Irish workers were tonight bracing themselves for painful tax hikes after reckless bankers left a €40bn hole in the public purse.
Taoiseach Brian Cowen gave his strongest indication that extra levies would be included in December’s widely-feared slash-and-burn Budget.
With the final bill for Anglo Irish Bank reaching up to €34bn, the Government is preparing to chop “significantly” more than €3bn from public services, such as health, education and social welfare.
In a stark warning to taxpayers, Mr Cowen said the draconian cuts alone would not be enough to plug the massive gap in the State finances.
“Obviously there will have to be revenue raising as a contribution to closing that gap – it cannot all be done on the expenditure side,” he said.
In a further signal of the severity of the crisis, Mr Cowen signalled the very sovereignty of the country was at stake.
“This is not going to be easy but it has to be done,” he said.
“Why does it have to be done? Because we as a country want to control our own affairs.”
The Central Bank has estimated Anglo Irish Bank will saddle taxpayers with debts of €29.3bn or up €34.3bn in a worst case scenario.
Mr Lenihan defended his policy not to let investors, known as senior bond holders who gamble on debt securities, take a hit for the bank going bust.
“We’re not telling the bank manager that we are going to default prior to asking for money,” he said.
The relatively small Irish Nationwide, which has also been brought under public control, will cost the public €5.4bn.
Governor Patrick Honohan admitted that €40bn of the bailouts were “essentially lost money”.
Honohan insisted billions pumped into Allied Irish Bank (AIB) – which would now be effectively state-owned after requesting another €3bn - was an investment that could be recouped.
AIB would remain fully commercial and nursed back to its former greatness, the minister added.
While the scale of the recapitalisation was “colossal” and would inflict severe pain, Mr Honohan was adamant it was manageable.
The total bill for the bailout – running to €50bn – was expected to bring Ireland’s deficit to a massive 32% of the value of the economy, or Gross Domestic Product, this year.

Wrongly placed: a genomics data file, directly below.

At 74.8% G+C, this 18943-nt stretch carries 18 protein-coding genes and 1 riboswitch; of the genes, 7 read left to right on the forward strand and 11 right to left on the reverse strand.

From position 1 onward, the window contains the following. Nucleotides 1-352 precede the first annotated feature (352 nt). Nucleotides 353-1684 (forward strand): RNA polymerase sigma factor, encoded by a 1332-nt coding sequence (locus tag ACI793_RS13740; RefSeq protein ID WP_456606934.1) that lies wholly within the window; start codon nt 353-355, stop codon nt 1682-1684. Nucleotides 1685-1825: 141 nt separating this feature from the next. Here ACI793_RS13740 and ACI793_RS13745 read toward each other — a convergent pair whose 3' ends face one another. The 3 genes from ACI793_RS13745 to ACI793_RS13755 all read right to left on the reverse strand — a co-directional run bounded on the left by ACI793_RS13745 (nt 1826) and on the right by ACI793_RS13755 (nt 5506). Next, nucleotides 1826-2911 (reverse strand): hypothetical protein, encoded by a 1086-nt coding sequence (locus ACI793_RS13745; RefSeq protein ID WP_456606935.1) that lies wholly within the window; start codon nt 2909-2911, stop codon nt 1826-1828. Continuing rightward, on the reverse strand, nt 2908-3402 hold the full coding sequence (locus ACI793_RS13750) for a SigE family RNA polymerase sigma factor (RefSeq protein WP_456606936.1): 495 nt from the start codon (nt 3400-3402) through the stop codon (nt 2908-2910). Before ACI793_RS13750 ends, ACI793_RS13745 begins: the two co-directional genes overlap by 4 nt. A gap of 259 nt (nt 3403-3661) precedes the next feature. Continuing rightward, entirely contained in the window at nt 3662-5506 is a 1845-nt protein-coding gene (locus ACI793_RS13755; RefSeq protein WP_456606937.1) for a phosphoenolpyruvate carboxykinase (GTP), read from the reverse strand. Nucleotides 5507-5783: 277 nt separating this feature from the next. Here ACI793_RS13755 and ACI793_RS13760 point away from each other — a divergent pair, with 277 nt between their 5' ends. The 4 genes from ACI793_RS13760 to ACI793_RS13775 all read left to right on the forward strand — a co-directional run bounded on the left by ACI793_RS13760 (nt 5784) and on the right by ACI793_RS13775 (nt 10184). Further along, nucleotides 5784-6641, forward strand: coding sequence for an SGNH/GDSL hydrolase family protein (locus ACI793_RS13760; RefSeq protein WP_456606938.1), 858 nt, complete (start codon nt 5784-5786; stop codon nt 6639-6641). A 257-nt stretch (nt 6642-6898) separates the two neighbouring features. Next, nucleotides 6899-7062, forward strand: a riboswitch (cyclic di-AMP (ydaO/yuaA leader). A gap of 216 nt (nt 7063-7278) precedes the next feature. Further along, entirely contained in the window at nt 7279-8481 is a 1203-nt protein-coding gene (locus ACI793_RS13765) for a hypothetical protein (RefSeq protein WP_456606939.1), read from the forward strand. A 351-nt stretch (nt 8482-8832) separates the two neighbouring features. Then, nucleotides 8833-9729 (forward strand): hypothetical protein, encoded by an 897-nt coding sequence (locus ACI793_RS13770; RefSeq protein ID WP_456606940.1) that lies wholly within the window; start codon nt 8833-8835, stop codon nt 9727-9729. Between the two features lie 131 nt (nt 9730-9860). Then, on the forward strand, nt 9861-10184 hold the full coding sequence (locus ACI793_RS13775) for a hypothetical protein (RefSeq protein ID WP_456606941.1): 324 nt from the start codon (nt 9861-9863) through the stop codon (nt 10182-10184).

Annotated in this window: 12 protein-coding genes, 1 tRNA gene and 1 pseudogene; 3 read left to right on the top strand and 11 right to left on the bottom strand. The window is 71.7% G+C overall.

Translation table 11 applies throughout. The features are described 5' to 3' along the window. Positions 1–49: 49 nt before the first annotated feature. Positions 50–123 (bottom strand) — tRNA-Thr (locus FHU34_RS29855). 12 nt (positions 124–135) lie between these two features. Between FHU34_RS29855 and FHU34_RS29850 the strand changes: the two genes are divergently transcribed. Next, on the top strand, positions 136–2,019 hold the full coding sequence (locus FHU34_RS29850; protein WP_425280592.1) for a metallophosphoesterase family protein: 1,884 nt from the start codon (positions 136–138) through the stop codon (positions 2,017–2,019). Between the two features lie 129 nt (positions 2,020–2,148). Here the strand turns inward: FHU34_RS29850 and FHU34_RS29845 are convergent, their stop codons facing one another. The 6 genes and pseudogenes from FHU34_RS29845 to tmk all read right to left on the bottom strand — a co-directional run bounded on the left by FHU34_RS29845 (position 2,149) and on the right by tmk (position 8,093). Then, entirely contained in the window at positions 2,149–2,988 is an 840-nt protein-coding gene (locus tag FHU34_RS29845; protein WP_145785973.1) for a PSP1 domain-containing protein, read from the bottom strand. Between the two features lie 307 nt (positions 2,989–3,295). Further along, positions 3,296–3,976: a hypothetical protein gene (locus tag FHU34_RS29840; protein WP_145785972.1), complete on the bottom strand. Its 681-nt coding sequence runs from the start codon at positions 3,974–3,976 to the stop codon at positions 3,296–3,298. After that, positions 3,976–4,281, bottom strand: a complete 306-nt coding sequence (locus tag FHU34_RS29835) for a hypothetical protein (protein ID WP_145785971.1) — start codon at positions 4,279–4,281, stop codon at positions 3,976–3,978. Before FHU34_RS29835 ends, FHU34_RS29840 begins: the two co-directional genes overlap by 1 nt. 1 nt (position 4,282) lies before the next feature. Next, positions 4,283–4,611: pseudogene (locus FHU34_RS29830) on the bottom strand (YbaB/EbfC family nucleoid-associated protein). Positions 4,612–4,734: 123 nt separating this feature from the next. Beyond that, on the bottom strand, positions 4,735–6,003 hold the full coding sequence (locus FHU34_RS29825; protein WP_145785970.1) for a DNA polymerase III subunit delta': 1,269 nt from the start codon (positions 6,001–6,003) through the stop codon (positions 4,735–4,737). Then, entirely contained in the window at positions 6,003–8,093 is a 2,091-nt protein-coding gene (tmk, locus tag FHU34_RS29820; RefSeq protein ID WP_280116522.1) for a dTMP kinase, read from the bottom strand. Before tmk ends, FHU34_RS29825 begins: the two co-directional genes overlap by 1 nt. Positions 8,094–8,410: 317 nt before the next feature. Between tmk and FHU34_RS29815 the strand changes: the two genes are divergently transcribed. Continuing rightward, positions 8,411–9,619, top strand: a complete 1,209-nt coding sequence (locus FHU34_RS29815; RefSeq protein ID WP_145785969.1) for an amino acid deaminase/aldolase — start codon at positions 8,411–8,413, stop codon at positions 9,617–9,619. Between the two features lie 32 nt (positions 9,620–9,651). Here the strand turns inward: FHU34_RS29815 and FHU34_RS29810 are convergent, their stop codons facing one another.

But Finance Minister Brian Lenihan insisted this was a one-off spike and that the country remained fully committed to cutting the figure to just 3% by 2014 - the EU limit.
A four-year budgetary plan is to be published in early November to set out a pathway towards this target.
Mr Lenihan warned taxpayers that further significant measures would be needed next year – over and above already announced cuts – to reduce the country’s borrowing.
Stark plans to slash at least €3bn from public spending in the December Budget would now be worse than expected to fund the clean-up of Anglo Irish Bank.
The previous cost-cutting target would have to be “upped” significantly while a new four-year road-to-recovery plan for the country would be drawn up in the coming weeks, he said.
Mr Lenihan said he did not expect hospitals or schools would be shut down under the savage cuts but warned of a fundamental value-for-money overhaul of the public sector.
Offering cold comfort to taxpayers left paying for the fall-out for at least the next 10 years, he insisted the banking crisis was coming to an end.
“This particular nightmare the Government has had to live with, the Irish people have had to live with, and I have had to live with since September 2008,” he said.
“We are now bringing closure to that.”
Mr Honohan agreed that €3bn in cuts were not enough to bring the deficit down to 3% within four years.
“The economy has drifted so weak that this will not do it – they have to do more,” he said.
The Opposition and opponents of the Government’s banking policy dubbed the series of announcements Black Thursday.
Fine Gael Finance Spokesman Michael Noonan warned that the Anglo bailout bill was bigger than the annual tax take.
“With this latest €16bn bailout of the banking sector, Fianna Fáil is behaving like a desperate gambler who stakes everything on one last race,” Mr Noonan said.
“The problem is that the very future of the country has been used as the stake.”
Joan Burton, Labour’s Finance Spokeswoman, said: “We’ve had a two-year effort to shore up Anglo and sort it out, and that has failed. It’s a gamble that failed, and Irish people have to pay the price for the gamble.”
She added: “The minister has made a disastrous series of connected blunders in relation to his handling of the roll-out of the Anglo crisis which has brought the rest of the banking system, those elements of it which were saveable, to the brink of destruction.”